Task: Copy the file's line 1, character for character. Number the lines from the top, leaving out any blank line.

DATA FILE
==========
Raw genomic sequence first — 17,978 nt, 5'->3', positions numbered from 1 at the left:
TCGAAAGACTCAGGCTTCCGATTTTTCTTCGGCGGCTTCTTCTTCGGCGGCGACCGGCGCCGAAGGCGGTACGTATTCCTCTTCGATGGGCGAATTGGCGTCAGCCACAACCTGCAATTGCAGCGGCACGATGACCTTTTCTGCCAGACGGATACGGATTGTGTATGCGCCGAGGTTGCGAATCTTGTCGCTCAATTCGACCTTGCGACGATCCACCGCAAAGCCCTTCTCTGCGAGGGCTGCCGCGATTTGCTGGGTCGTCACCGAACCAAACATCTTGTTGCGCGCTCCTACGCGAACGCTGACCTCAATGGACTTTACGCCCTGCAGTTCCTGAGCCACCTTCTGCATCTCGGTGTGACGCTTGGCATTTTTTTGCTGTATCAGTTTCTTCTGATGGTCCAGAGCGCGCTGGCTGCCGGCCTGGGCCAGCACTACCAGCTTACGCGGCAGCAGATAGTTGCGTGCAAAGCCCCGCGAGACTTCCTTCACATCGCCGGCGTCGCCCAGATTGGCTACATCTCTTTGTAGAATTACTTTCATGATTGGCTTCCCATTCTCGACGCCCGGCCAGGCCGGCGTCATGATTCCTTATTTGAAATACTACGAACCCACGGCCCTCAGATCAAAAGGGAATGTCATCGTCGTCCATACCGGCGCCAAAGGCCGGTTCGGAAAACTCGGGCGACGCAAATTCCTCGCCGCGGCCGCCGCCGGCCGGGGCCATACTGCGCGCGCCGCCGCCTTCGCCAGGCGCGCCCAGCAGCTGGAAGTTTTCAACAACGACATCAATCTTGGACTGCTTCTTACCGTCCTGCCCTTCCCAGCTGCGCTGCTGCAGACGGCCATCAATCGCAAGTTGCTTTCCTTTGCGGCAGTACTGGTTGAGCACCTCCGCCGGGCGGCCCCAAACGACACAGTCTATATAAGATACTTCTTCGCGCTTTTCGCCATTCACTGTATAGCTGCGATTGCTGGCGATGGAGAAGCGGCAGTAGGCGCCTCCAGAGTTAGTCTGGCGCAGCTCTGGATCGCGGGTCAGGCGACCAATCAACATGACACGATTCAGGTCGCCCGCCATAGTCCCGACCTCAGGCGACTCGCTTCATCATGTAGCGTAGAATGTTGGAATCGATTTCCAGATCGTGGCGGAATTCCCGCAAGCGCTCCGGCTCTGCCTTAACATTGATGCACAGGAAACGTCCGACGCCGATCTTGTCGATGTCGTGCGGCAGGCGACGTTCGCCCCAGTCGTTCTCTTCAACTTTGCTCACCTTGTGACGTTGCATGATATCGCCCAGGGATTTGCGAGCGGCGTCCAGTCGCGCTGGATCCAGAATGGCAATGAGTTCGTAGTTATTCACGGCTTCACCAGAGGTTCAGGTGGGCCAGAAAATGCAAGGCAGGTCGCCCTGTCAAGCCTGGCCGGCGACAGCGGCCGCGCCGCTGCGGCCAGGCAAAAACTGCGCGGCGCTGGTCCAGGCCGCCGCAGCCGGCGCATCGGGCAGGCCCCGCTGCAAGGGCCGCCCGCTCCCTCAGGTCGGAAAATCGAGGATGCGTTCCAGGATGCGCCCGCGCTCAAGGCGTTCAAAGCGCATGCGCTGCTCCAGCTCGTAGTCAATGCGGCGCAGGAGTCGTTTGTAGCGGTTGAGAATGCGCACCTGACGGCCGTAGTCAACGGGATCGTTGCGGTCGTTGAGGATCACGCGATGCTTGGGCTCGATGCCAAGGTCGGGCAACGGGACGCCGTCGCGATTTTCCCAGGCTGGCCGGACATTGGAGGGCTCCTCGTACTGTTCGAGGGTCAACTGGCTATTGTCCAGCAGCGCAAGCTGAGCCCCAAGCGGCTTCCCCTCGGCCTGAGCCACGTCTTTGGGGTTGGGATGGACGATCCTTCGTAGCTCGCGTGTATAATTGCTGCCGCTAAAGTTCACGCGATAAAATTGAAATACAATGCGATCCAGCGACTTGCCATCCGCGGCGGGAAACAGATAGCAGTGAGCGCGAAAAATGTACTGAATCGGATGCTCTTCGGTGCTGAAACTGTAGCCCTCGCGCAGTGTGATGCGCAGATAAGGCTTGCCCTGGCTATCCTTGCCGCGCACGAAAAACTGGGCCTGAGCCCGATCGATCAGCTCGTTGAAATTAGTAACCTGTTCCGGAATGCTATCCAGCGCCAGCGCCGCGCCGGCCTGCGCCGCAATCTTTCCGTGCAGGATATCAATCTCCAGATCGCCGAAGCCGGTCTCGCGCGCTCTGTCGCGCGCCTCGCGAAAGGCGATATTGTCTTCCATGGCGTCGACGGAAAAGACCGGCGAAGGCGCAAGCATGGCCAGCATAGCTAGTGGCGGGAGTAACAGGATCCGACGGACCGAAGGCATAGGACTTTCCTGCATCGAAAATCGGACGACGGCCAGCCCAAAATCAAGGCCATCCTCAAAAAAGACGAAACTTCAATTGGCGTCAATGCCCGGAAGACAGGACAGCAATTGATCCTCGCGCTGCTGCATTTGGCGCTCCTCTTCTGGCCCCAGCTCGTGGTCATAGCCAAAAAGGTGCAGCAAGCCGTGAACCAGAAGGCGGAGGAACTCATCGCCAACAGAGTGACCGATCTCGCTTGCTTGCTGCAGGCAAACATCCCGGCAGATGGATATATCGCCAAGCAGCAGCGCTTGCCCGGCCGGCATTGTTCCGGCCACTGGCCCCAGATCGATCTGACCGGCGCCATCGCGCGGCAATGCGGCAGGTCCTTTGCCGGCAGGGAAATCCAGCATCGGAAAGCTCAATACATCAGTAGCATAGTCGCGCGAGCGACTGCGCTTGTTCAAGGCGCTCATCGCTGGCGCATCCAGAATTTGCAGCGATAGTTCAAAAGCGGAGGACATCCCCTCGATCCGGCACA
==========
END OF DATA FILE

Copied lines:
Raw genomic sequence first — 17,978 nt, 5'->3', positions numbered from 1 at the left: